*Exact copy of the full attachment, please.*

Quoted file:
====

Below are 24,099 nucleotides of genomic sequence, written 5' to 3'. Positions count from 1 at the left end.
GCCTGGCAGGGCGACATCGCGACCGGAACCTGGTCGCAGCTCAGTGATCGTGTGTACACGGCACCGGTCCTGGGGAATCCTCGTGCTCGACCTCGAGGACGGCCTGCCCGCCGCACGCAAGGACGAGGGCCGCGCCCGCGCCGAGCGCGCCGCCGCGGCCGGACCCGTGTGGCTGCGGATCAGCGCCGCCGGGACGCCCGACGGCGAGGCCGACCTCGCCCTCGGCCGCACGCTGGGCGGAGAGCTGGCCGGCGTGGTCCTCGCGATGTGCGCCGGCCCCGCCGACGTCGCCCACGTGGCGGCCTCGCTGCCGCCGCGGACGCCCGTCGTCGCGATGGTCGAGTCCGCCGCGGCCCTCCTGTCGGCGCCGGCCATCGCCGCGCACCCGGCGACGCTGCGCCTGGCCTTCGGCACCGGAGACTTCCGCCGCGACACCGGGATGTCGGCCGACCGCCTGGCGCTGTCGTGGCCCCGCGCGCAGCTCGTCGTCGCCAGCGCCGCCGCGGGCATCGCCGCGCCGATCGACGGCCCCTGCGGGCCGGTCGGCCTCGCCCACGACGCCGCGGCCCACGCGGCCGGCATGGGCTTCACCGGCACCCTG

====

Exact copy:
Below are 24,099 nucleotides of genomic sequence, written 5' to 3'. Positions count from 1 at the left end.
GCCTGGCAGGGCGACATCGCGACCGGAACCTGGTCGCAGCTCAGTGATCGTGTGTACACGGCACCGGTCCTGGGGAATCCTCGTGCTCGACCTCGAGGACGGCCTGCCCGCCGCACGCAAGGACGAGGGCCGCGCCCGCGCCGAGCGCGCCGCCGCGGCCGGACCCGTGTGGCTGCGGATCAGCGCCGCCGGGACGCCCGACGGCGAGGCCGACCTCGCCCTCGGCCGCACGCTGGGCGGAGAGCTGGCCGGCGTGGTCCTCGCGATGTGCGCCGGCCCCGCCGACGTCGCCCACGTGGCGGCCTCGCTGCCGCCGCGGACGCCCGTCGTCGCGATGGTCGAGTCCGCCGCGGCCCTCCTGTCGGCGCCGGCCATCGCCGCGCACCCGGCGACGCTGCGCCTGGCCTTCGGCACCGGAGACTTCCGCCGCGACACCGGGATGTCGGCCGACCGCCTGGCGCTGTCGTGGCCCCGCGCGCAGCTCGTCGTCGCCAGCGCCGCCGCGGGCATCGCCGCGCCGATCGACGGCCCCTGCGGGCCGGTCGGCCTCGCCCACGACGCCGCGGCCCACGCGGCCGGCATGGGCTTCACCGGCACCCTG